France's legislation on oil security

This report is part of Oil Security Toolkit


The French oil emergency response regime is governed primarily by the provisions of the French 2017 Energy Code (ECO). More detailed guidance is contained in various subsidiary decrees and orders including the Defence code, the 2015 Order on the Stocking of Petroleum Products (OSPP) and the 2016 Order relating to the Constitution of Strategic Oil Stocks (CSOS) in mainland France, Martinique, Guadeloupe, Guyana, Reunion Island and Mayotte (25 March 2016).

Circumstances triggering the operation of the national emergency response system

The provisions of the French oil emergency regime are triggered by a major supply disruption, an effective international decision, an urgent supply shortage or a local supply crisis (article 2 OSPP).

According to article 1(2) OSPP, a ‘major and sudden drop in supply’ exists when there is a sharp and sudden reduction of supply with crude oil or petroleum products with respect to the European Union or to a European Union Member State irrespective of whether or not such a supply drop is accompanied by an IEA decision to release stocks or to take other measures.

According to article 1(1) OSPP, an ‘effective international decision to release stocks is a decision issued by the IEA’s Governing Board providing that crude oil or petroleum products should be made available to markets and/or that complementary measures should be taken.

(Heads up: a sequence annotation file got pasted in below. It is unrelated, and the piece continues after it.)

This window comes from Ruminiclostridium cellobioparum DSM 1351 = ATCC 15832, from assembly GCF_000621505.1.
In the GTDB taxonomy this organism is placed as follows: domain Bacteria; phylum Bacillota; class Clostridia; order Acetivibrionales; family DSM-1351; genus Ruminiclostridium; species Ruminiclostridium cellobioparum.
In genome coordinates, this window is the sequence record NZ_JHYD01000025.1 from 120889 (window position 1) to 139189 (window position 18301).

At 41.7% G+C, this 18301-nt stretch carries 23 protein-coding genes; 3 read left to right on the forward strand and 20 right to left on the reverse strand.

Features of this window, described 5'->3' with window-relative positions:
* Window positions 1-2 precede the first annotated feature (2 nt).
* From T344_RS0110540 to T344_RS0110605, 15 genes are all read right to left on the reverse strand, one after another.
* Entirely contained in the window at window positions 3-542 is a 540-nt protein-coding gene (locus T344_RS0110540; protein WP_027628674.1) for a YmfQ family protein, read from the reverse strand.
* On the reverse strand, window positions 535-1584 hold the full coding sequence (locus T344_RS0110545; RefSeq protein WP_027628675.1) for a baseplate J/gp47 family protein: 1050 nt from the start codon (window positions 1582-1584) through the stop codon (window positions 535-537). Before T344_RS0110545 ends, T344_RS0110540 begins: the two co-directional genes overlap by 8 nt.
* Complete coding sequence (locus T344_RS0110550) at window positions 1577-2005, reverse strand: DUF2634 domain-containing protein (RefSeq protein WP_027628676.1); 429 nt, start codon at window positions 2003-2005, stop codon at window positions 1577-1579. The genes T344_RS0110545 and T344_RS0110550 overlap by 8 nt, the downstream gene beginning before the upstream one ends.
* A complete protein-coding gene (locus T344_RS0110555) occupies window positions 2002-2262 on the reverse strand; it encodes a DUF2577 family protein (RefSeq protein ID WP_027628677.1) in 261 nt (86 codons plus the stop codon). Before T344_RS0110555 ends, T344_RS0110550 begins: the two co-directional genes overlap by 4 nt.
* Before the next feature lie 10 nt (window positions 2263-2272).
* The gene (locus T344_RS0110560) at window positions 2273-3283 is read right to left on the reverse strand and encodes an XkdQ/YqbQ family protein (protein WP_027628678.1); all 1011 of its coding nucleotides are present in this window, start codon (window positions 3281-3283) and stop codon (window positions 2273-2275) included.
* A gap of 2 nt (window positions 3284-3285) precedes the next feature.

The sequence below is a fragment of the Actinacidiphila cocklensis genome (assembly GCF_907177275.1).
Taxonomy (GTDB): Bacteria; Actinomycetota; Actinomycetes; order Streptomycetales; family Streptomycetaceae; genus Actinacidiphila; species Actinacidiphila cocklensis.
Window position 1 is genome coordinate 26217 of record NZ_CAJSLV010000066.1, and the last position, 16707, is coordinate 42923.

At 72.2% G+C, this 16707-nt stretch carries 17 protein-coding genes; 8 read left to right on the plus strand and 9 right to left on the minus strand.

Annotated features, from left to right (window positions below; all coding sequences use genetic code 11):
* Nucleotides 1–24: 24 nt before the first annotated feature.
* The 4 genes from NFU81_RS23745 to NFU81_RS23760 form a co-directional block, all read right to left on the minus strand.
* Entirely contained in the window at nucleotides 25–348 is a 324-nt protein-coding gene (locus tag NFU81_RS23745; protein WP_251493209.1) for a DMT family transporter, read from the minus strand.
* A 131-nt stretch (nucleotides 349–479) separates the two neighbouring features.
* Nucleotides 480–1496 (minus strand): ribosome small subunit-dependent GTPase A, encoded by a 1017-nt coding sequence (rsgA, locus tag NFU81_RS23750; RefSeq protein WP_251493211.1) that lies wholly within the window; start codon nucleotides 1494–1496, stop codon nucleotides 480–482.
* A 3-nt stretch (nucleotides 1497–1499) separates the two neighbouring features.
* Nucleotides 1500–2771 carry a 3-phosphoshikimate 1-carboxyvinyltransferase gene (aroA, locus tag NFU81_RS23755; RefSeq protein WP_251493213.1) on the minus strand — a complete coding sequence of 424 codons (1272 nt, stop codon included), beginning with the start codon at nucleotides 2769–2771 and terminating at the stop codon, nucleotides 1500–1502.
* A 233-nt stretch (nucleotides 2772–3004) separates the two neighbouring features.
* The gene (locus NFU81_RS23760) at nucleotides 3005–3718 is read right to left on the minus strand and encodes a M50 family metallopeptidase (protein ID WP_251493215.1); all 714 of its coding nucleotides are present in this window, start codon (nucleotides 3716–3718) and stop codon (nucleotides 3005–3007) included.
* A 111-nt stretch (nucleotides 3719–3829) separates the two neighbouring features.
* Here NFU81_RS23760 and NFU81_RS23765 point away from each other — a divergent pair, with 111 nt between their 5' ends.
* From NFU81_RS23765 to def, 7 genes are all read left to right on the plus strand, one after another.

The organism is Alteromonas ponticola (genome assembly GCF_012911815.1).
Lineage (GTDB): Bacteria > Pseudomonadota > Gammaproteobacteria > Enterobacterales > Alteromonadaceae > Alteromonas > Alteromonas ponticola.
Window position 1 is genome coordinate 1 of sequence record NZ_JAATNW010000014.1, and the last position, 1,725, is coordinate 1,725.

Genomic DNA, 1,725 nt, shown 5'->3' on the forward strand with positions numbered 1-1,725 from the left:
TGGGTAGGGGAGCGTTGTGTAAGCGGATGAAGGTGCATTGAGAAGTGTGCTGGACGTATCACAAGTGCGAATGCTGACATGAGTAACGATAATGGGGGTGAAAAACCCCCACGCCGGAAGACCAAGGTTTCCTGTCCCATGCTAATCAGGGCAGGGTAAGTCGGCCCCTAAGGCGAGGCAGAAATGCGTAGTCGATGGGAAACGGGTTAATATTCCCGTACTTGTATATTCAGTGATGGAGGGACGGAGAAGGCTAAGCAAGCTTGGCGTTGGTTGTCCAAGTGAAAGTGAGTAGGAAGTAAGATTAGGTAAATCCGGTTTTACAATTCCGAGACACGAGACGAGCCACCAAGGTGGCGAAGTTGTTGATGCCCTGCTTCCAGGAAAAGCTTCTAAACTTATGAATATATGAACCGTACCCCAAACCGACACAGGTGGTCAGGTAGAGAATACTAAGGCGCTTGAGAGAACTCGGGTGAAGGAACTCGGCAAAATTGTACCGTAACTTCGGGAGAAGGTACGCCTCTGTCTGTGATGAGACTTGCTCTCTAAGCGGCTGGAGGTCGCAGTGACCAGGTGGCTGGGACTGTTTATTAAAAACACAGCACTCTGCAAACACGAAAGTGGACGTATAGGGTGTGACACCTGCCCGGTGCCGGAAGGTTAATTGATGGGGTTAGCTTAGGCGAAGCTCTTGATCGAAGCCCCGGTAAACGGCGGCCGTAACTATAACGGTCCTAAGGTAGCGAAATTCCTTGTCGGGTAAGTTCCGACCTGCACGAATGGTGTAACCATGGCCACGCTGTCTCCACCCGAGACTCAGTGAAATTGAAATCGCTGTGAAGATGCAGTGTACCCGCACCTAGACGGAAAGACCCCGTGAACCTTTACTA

Authority determining whether emergency exists

According to article 2 OSPP, it is the French Director of Energy who determines whether the conditions triggering the French emergency response system have been met and who subsequently decrees to use all or parts of the strategic stocks in order to alleviate the crisis.

Legal stockholding obligations


Article L642-2 ECO imposes a general obligation upon actors who carry out within France oil product related operations that attract domestic value added tax or deliver a petroleum product to aircrafts to contribute towards the constitution and conservation of strategic oil stocks. Those actors who qualify as warehouse keepers must delegate a part of their stockholding obligation to the Comité Professionnel des Stocks Stratégiques Pétroliers (CPSSP) (article L642-7 ECO, see also article D1336-49 Defence code). Alongside this delegated share, actors who qualify as warehouse keepers must also maintain their own stocks (these may vary from 44% to 10% of an actor’s total stockholding obligation). All actors who are not warehouse keepers for the purposes of French law, must delegate the entirety of their stockholding obligation to the CPSSP (article L642-8 ECO, see also article D1336-48 Defence code).

Storage Agency

According to article L642-5 ECO, the CPSSP ensures that the required emergency stocks are created and maintained. The CPSSP mandated the Société Anonyme de Gestion de Stocks de Sécurité (SAGESS) to serve as France’s Central Stockholding Entity and to acquire and to maintain France’s emergency stocks on behalf of the CPSSP.

Storage Quantity

Article L642-4 ECO stipulates that actors who carry out petroleum related activities in France mentioned in Article L642-2 ECO should store such quantities of emergency stocks that France maintains at all times emergency stocks of at least one quarter of the net quantities of crude oil and petroleum products imported in the previous year.

According to article 11 of the 2016 Order related to the CSOS in mainland France, Martinique, Guadeloupe, Guyana, Reunion Island and Mayotte (25 March 2016), emergency stocks must be composed of crude oil, feedstock and products mentioned in Annex 2.

Availability of stocks